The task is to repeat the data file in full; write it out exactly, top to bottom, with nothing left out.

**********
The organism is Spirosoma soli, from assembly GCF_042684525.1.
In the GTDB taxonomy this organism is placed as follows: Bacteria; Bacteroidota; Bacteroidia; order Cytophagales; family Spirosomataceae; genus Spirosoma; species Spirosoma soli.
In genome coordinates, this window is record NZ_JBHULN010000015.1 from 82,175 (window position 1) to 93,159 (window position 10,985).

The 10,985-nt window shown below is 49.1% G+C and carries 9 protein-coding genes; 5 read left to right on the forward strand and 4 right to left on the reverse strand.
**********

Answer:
The organism is Spirosoma soli, from assembly GCF_042684525.1.
In the GTDB taxonomy this organism is placed as follows: Bacteria; Bacteroidota; Bacteroidia; order Cytophagales; family Spirosomataceae; genus Spirosoma; species Spirosoma soli.
In genome coordinates, this window is record NZ_JBHULN010000015.1 from 82,175 (window position 1) to 93,159 (window position 10,985).

The 10,985-nt window shown below is 49.1% G+C and carries 9 protein-coding genes; 5 read left to right on the forward strand and 4 right to left on the reverse strand.